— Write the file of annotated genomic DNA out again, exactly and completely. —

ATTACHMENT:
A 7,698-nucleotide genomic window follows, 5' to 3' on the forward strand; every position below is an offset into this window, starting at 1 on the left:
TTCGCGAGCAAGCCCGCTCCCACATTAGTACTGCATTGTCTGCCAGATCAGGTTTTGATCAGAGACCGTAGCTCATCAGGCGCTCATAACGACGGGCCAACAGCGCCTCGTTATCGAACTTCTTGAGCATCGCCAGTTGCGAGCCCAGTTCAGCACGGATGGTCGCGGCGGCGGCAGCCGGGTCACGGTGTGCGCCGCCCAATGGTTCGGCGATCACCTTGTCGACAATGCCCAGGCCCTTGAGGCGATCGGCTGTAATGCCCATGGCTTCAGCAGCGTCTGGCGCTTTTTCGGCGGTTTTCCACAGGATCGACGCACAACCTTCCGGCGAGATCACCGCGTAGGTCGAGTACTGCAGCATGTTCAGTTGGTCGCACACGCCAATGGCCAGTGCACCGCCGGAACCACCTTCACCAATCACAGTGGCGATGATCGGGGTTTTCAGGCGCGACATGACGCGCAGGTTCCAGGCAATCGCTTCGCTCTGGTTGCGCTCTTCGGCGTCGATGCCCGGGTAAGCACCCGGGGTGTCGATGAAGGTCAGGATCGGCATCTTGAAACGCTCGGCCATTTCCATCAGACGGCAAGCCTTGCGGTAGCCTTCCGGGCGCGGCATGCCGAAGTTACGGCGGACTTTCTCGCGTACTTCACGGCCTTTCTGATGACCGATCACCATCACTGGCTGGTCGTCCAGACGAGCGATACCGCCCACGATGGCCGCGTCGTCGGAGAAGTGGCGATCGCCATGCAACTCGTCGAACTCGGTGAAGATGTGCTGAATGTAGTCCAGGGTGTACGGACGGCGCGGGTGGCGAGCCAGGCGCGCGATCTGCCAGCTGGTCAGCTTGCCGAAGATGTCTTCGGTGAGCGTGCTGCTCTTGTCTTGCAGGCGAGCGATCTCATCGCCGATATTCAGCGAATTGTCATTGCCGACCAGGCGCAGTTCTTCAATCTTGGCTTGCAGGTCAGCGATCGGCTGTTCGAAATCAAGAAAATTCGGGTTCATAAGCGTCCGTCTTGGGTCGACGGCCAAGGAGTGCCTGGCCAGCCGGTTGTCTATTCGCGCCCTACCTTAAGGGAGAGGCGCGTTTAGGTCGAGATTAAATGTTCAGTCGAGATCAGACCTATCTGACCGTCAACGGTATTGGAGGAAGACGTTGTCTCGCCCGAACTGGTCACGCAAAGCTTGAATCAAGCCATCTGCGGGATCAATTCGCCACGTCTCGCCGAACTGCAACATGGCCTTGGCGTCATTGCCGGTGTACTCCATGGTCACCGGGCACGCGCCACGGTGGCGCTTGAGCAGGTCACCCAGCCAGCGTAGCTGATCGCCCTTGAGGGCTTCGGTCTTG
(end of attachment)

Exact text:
A 7,698-nucleotide genomic window follows, 5' to 3' on the forward strand; every position below is an offset into this window, starting at 1 on the left:
TTCGCGAGCAAGCCCGCTCCCACATTAGTACTGCATTGTCTGCCAGATCAGGTTTTGATCAGAGACCGTAGCTCATCAGGCGCTCATAACGACGGGCCAACAGCGCCTCGTTATCGAACTTCTTGAGCATCGCCAGTTGCGAGCCCAGTTCAGCACGGATGGTCGCGGCGGCGGCAGCCGGGTCACGGTGTGCGCCGCCCAATGGTTCGGCGATCACCTTGTCGACAATGCCCAGGCCCTTGAGGCGATCGGCTGTAATGCCCATGGCTTCAGCAGCGTCTGGCGCTTTTTCGGCGGTTTTCCACAGGATCGACGCACAACCTTCCGGCGAGATCACCGCGTAGGTCGAGTACTGCAGCATGTTCAGTTGGTCGCACACGCCAATGGCCAGTGCACCGCCGGAACCACCTTCACCAATCACAGTGGCGATGATCGGGGTTTTCAGGCGCGACATGACGCGCAGGTTCCAGGCAATCGCTTCGCTCTGGTTGCGCTCTTCGGCGTCGATGCCCGGGTAAGCACCCGGGGTGTCGATGAAGGTCAGGATCGGCATCTTGAAACGCTCGGCCATTTCCATCAGACGGCAAGCCTTGCGGTAGCCTTCCGGGCGCGGCATGCCGAAGTTACGGCGGACTTTCTCGCGTACTTCACGGCCTTTCTGATGACCGATCACCATCACTGGCTGGTCGTCCAGACGAGCGATACCGCCCACGATGGCCGCGTCGTCGGAGAAGTGGCGATCGCCATGCAACTCGTCGAACTCGGTGAAGATGTGCTGAATGTAGTCCAGGGTGTACGGACGGCGCGGGTGGCGAGCCAGGCGCGCGATCTGCCAGCTGGTCAGCTTGCCGAAGATGTCTTCGGTGAGCGTGCTGCTCTTGTCTTGCAGGCGAGCGATCTCATCGCCGATATTCAGCGAATTGTCATTGCCGACCAGGCGCAGTTCTTCAATCTTGGCTTGCAGGTCAGCGATCGGCTGTTCGAAATCAAGAAAATTCGGGTTCATAAGCGTCCGTCTTGGGTCGACGGCCAAGGAGTGCCTGGCCAGCCGGTTGTCTATTCGCGCCCTACCTTAAGGGAGAGGCGCGTTTAGGTCGAGATTAAATGTTCAGTCGAGATCAGACCTATCTGACCGTCAACGGTATTGGAGGAAGACGTTGTCTCGCCCGAACTGGTCACGCAAAGCTTGAATCAAGCCATCTGCGGGATCAATTCGCCACGTCTCGCCGAACTGCAACATGGCCTTGGCGTCATTGCCGGTGTACTCCATGGTCACCGGGCACGCGCCACGGTGGCGCTTGAGCAGGTCACCCAGCCAGCGTAGCTGATCGCCCTTGAGGGCTTCGGTCTTG